Running on Empty: When Caring for Others Leads to Burnout

“If your compassion does not include yourself, it is incomplete.”
– Jack Kornfield

Who Are Caregivers

Are you a caregiver? If so, it’s vitally important to know the signs of burnout, how it can impact you, and what steps you can take to address it.

There are many ways you might adopt a caregiving role. If you provide care for children, individuals with disabilities, those with chronic illness, or elderly individuals, you are a caregiver. Many caregivers serve in a professional capacity and receive reimbursement for their work, such as medical or mental health professionals. However, you may also have taken on a caregiving role in an unofficial capacity as a friend or family member of someone in need. All types of caregivers are vulnerable to burnout.

As a caregiver you offer support, care, and compassion to others. You focus on others’ needs, at times ignoring your own. You may be raising children, helping aging parents, supporting friends in need, or working in careers that help people, communities, and animals. Giving back and caring for others can be a rewarding, fulfilling role that creates a sense of purpose and meaning. It can also be a challenging role that puts tremendous strain on the helpers’ own well-being.

What Is Burnout

So what does burnout look like? It is characterized by emotional exhaustion, depersonalization (e.g., treating others in a cynical way), and diminished sense of accomplishment or effectiveness.

It usually sneaks up on you slowly, becoming more pronounced over time until one day you realize you aren’t able to function effectively in your role.


How Burnout Happens

In a work setting, when the atmosphere is hostile, unpredictable, demands are overwhelming, and or the social support is lacking, the hard work of providing care for others can become even more difficult. When you’re running on empty, it’s tough to continue to give to others when you yourself are worn out. It is not a personal failing or a flaw, it is simply a matter of being human. Unfortunately, the context of the work environments and demands can be a fertile ground for occupational burnout. The organizational aspects that contribute to burnout may be role confusion, lack of agency or control, value discrepancies, or work overload.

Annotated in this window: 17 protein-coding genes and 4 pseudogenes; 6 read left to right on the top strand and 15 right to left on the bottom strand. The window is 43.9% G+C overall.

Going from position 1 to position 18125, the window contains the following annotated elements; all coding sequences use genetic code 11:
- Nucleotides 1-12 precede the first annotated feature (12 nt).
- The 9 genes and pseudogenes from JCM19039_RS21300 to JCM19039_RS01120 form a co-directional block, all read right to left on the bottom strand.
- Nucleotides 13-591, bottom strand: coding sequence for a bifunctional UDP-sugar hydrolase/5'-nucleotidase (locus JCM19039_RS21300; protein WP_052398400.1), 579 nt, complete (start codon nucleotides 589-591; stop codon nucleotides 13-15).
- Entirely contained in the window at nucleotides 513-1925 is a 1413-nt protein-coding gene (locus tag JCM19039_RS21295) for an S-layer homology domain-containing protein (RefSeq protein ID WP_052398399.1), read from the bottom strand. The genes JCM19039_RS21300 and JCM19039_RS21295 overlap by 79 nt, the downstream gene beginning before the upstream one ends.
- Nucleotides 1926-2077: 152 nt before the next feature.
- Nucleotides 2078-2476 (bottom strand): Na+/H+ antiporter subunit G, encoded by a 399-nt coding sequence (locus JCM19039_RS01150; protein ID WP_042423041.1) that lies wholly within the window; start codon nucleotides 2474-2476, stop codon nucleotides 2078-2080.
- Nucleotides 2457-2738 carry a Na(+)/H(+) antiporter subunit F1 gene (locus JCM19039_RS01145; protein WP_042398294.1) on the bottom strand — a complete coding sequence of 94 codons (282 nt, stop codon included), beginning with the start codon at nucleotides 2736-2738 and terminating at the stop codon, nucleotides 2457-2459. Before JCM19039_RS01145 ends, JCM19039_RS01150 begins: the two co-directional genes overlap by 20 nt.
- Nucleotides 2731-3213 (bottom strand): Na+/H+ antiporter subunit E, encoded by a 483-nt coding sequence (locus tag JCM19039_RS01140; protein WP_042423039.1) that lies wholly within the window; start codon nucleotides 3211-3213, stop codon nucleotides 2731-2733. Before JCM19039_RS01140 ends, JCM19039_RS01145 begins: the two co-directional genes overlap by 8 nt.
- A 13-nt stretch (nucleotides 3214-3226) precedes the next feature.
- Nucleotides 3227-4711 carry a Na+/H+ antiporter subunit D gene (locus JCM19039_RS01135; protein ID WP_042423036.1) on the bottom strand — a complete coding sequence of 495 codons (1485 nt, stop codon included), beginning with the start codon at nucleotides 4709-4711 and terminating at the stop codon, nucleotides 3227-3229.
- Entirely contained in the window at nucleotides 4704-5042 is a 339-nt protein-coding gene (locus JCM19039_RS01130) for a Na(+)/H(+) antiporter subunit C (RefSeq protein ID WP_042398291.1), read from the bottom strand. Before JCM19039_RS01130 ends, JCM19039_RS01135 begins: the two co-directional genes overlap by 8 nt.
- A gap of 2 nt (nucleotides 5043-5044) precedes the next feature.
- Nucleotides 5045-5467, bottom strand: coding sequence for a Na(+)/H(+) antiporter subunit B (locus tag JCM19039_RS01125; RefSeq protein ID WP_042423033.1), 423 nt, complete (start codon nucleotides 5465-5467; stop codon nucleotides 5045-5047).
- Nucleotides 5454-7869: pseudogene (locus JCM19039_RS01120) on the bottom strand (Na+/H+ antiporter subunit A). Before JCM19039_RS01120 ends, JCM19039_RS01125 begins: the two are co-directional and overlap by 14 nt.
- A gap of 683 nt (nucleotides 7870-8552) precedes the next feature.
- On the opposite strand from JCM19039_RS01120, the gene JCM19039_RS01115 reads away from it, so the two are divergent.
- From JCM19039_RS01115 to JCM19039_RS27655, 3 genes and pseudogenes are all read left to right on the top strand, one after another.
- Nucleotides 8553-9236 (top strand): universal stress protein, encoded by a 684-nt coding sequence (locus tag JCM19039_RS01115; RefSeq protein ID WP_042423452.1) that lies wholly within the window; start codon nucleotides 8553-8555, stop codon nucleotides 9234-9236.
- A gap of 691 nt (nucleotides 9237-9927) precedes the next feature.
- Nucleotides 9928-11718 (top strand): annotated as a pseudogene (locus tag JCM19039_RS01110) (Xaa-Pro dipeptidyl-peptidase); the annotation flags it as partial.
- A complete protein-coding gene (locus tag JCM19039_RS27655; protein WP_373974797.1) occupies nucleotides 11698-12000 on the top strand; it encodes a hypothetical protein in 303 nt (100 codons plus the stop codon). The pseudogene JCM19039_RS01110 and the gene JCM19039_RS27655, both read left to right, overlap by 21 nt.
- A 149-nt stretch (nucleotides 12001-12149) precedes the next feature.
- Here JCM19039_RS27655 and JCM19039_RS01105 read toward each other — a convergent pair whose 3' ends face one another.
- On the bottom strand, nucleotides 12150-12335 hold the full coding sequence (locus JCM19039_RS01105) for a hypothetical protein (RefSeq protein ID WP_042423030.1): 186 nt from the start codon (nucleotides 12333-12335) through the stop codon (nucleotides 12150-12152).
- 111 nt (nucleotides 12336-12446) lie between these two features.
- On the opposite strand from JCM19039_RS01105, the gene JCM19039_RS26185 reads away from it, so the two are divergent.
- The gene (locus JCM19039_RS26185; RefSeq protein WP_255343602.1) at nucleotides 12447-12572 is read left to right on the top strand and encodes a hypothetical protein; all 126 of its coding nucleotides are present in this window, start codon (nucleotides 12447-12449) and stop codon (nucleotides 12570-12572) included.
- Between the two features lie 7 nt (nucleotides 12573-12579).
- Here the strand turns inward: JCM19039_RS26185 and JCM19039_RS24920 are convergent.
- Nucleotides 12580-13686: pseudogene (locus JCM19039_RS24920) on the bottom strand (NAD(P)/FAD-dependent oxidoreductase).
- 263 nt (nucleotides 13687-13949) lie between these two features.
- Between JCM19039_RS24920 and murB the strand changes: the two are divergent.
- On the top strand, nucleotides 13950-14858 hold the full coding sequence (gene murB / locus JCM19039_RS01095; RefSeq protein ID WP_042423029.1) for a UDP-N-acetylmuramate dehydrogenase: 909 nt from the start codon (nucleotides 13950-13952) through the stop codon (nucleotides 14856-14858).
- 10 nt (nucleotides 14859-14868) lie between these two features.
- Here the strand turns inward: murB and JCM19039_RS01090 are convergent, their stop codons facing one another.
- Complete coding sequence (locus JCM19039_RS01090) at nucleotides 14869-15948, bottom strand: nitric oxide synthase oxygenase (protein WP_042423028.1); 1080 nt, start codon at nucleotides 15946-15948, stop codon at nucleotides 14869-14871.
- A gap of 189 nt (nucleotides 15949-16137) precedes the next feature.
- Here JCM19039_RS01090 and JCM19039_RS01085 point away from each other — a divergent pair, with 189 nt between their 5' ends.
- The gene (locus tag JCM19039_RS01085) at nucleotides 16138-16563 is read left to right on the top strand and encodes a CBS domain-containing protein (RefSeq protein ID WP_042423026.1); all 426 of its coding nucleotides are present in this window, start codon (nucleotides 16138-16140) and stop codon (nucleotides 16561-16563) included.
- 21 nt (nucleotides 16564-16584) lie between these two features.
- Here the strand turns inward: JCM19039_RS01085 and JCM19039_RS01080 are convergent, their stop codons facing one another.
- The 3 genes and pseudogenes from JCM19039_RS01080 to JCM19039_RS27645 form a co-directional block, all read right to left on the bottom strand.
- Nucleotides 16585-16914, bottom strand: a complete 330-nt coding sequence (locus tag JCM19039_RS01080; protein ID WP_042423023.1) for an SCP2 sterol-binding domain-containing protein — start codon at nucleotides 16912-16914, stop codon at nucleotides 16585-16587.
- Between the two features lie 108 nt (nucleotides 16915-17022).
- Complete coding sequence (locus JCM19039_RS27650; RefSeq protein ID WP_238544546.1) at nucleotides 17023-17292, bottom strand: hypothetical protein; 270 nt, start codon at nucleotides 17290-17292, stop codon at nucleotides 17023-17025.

In personal relationships, you may find it hard to set limits on how much or in what ways you’re supporting your loved ones. It may feel selfish and you may struggle with feelings of guilt if you’re not readily available. You could find yourself dropping whatever you were doing to be there for others, again and again. Perhaps you’ve noticed that you’re bottling up feelings and don’t communicate when you need support or help yourself. This is a draining situation and it can be hard to know or admit that you’re burning out.

Signs of Burnout

Here are some additional signs you should be aware of and watch out for:  

Emotional/mental/physical signs of exhaustion:

  • Low energy most days, fatigue that does not subside even after a night of sleep, dreading getting out of bed
  • Feeling more negative or pessimistic in both professional and personal life
  • Being more forgetful of appointments, responsibilities, events, or chores
  • Insomnia even when you’re physically exhausted or having fitful, restless sleep; not being able to fall asleep for hours; or waking up throughout the night.
  • Increase in illnesses due to a weakened immune system